Play With Your Veggies! Adults Can Use Picture Books And Hand Puppets to Improve Toddlers’ Diet
According to a study in Appetite, adults can improve toddlers’ diets when they read vegetable-promoting picture books in an interactive way. Asking toddlers questions about the story while reading the vegetable promoting picture book enhances their consumption of the vegetable. The impact of picture books is even stronger when the reader uses a hand puppet resembling the main character.
- As found in previous studies, vegetable-promoting picture books stimulate young children’s eating of the vegetable.
- Asking toddlers questions about the story during reading (interactive reading) enhances the impact of these picture books.
- How does it work? The toddler imitates the poses of the book character, including eating of the vegetable.
- This works even better when the adult uses a hand puppet resembling the book character.
- Developers of educational health programs for young children could integrate interactive health-promoting picture books and hand puppets into their programs.
Does the effect of carrot-promoting picture books on toddlers’ consumption differ for reading style and when using a hand puppet during reading? And do the toddlers’ involvement and character imitation play a role?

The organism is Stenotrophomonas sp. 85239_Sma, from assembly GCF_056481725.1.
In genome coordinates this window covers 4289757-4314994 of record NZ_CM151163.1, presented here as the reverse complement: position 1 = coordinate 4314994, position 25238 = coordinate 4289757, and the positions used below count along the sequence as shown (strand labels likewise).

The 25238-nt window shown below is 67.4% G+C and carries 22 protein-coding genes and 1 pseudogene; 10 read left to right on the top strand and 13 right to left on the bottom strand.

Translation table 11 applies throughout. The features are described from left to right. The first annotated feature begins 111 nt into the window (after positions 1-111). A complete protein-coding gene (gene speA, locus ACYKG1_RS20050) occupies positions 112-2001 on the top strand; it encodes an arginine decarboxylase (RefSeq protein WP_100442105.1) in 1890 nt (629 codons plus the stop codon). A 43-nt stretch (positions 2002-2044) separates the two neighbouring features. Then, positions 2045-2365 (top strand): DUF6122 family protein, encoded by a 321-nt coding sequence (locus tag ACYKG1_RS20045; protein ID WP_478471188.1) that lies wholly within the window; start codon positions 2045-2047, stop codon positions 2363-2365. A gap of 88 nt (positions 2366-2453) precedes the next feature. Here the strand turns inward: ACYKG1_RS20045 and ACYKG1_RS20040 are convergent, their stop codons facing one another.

163 2- to 3-year-olds (52% were boys); mostly from a low socioeconomic status and various cultural backgrounds
The researchers read a carrot-promoting picture book to the toddlers in either a passive (only listening to the story) or an interactive (also answering questions about the story) reading style. Both types of reading styles were either performed with a hand puppet resembling the main character in the picture book or without a hand puppet. More information about the book.
The researchers read to the toddlers in small groups, every day during four days. After the last reading session children could eat from four bowls containing two healthy snacks (carrots and cucumbers) and two unhealthy snacks (cheese and salted sticks).
Facts and findings
- Toddlers in the interactive reading groups ate more carrots (promoted vegetable) than those in the passive reading groups.
- Toddlers in the interactive reading groups imitated the character poses more often than those in the passive groups. In turn, those toddlers consumed more carrots than the other children. This means that imitation of the character is an important explanation for the effect of interactive reading on the amount of carrots toddlers ate.
- The hand puppet even strengthened the effect of interactive reading on toddlers' carrot consumption, because toddlers imitated the character poses more often when the hand puppet was used.